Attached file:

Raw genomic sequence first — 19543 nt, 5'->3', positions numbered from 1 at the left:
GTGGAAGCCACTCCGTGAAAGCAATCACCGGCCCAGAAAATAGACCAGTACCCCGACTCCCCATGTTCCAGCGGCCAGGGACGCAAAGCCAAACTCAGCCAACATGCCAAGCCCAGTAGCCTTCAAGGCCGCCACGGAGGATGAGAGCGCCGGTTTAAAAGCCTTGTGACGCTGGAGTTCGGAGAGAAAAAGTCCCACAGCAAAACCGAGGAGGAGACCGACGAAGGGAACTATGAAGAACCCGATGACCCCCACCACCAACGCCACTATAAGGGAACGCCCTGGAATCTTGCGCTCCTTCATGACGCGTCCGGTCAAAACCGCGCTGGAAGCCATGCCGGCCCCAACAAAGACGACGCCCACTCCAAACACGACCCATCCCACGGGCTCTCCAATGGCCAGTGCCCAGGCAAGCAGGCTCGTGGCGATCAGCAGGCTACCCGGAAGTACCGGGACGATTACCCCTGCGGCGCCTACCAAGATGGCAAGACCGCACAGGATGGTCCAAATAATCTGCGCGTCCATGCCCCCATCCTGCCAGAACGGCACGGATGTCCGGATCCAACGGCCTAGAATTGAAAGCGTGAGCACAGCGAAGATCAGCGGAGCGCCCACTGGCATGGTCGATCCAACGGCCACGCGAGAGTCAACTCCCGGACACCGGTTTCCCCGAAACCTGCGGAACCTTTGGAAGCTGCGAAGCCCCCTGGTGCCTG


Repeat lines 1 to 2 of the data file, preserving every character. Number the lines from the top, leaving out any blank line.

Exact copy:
Raw genomic sequence first — 19543 nt, 5'->3', positions numbered from 1 at the left:
GTGGAAGCCACTCCGTGAAAGCAATCACCGGCCCAGAAAATAGACCAGTACCCCGACTCCCCATGTTCCAGCGGCCAGGGACGCAAAGCCAAACTCAGCCAACATGCCAAGCCCAGTAGCCTTCAAGGCCGCCACGGAGGATGAGAGCGCCGGTTTAAAAGCCTTGTGACGCTGGAGTTCGGAGAGAAAAAGTCCCACAGCAAAACCGAGGAGGAGACCGACGAAGGGAACTATGAAGAACCCGATGACCCCCACCACCAACGCCACTATAAGGGAACGCCCTGGAATCTTGCGCTCCTTCATGACGCGTCCGGTCAAAACCGCGCTGGAAGCCATGCCGGCCCCAACAAAGACGACGCCCACTCCAAACACGACCCATCCCACGGGCTCTCCAATGGCCAGTGCCCAGGCAAGCAGGCTCGTGGCGATCAGCAGGCTACCCGGAAGTACCGGGACGATTACCCCTGCGGCGCCTACCAAGATGGCAAGACCGCACAGGATGGTCCAAATAATCTGCGCGTCCATGCCCCCATCCTGCCAGAACGGCACGGATGTCCGGATCCAACGGCCTAGAATTGAAAGCGTGAGCACAGCGAAGATCAGCGGAGCGCCCACTGGCATGGTCGATCCAACGGCCACGCGAGAGTCAACTCCCGGACACCGGTTTCCCCGAAACCTGCGGAACCTTTGGAAGCTGCGAAGCCCCCTGGTGCCTG